Dec 28, 2004
30,826
14,370
Cheshire CT
Grounding to the cold water feed is supposed to be within 5 feet of the water service entrance.
 
Broe67

Broe67

SatelliteGuys Pro
Oct 23, 2013
509
16
Central IL.
Grounding to the cold water feed is supposed to be within 5 feet of the water service entrance.
There is an exception in this case, when you do not have a outdoor ground. Most incoming services, such as Telephone, will ground to the cold water pipe where they enter the building.

As long as the Cold Water pipe is not mixed with PEX, CPVC, or HDPE as soon as the line leaves the building to the main or shutoff at the curb, there is a little leeway in these kind of cases.

You will never find a telephone line grounded within five feet of the water service entrance, in most older structures. Usually it is 10-20 feet from it. Keep in mind that the electrical panel is supposed to be bonded to the water pipe, so it does allow for you to use the Cold Water pipe in these kind of cases.

It is something that has been argued a lot with people, when they go through the NEC or Electrical trade classes. I grew up in an household that my father was a Radio Man in the Air Force, and worked for the Telephone company. Also my mother's father owned one of the largest construction firms in Illinois, that also did work in Iowa, Indiana & Michigan. I grew up with codes being drilled into my head, along with being taught the dangers of working with electrical and in the building trades. Add to that with serving in the Navy, dealing with Electrical and communication systems.

You and i both know what the NEC states, but there is also a little bit of leeway as I stated before, in these kind of circumstances.
 
Broe67

Broe67

SatelliteGuys Pro
Oct 23, 2013
509
16
Central IL.
Well that's the complete opposite of what I've experienced. As I posted earlier after a hit to a nearby tree all grounded stuff got fried and the non grounded sat system was fine.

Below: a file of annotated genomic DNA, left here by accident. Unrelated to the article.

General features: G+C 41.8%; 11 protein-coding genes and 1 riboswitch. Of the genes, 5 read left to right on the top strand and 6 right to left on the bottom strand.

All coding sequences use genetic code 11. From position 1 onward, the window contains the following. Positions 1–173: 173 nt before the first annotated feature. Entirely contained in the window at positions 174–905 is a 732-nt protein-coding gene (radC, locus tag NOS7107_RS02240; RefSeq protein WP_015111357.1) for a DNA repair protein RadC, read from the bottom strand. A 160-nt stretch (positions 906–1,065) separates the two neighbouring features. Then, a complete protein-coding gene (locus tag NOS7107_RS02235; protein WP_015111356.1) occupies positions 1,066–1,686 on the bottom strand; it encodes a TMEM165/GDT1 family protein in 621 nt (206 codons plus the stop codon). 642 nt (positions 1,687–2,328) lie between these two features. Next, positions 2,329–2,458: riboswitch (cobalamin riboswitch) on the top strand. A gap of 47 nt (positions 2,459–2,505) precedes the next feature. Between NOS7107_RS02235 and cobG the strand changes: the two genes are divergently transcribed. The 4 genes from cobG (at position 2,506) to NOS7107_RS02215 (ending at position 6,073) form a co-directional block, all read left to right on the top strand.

It all depends on where it hits and most of the time it's a nearby tall tree or utility pole or cell tower.


Posted Via The FREE SatelliteGuys Reader App!
Every Lightning strike is different. Like they state. Lightning never strikes twice in the same place. Also it never behaves the same way when it strikes different places at different times.
 
Broe67

Broe67

SatelliteGuys Pro
Oct 23, 2013
509
16
Central IL.
Chip, I think in the best interest for everyone on this Semi-Attached condo. Is to sink a Ground rod at that condo, then bury a #6 or even #4 from the ground rod, to the main ground rod at the other end. It would probably be best if they did the same at each condo, then give each owner a bonding block on their unit. That way we are code compliant, and there is no argument or having the tech walk away from the job. Because there is no ground point where the condo owner wants their dish, Internet, catv, telephone at their unit, not in the closet.

Or just get with the other owners, and go with a MDU setup, and call it done. Then if more then one condo owner wants DirecTV, we have it correct, no having to band-aid a fix for not having a local ground, and the whole system is compliant.

The OP just needs to get with the board and the other residents, either through a online Skype chat, or with having a third party act in behalf of this party, who is locally where the condo is at.
 
S

sean427812

SatelliteGuys Family
Nov 1, 2013
62
2
Grounding the system is not required for DirecTV to work your TV does want to grounded if possible system will work without speaking as a technician I think the tech was just being lazy


Posted Via The FREE SatelliteGuys Reader App!
 
Broe67

Broe67

SatelliteGuys Pro
Oct 23, 2013
509
16
Central IL.
Grounding the system is not required for DirecTV to work your TV does want to grounded if possible system will work without speaking as a technician I think the tech was just being lazy. Posted Via The FREE SatelliteGuys Reader App!
Incorrect. Grounding is required per local ordinances and the NEC.
 
S

sean427812

SatelliteGuys Family
Nov 1, 2013
62
2
Did not say would not be required to ground I was saying you can work with out a ground


Posted Via The FREE SatelliteGuys Reader App!
 
J

Joe Diamond

SatelliteGuys Pro
May 3, 2004
2,596
6
Chip, I think in the best interest for everyone on this Semi-Attached condo. Is to sink a Ground rod at that condo, then bury a #6 or even #4 from the ground rod, to the main ground rod at the other end. It would probably be best if they did the same at each condo, then give each owner a bonding block on their unit. That way we are code compliant, and there is no argument or having the tech walk away from the job. Because there is no ground point where the condo owner wants their dish, Internet, catv, telephone at their unit, not in the closet.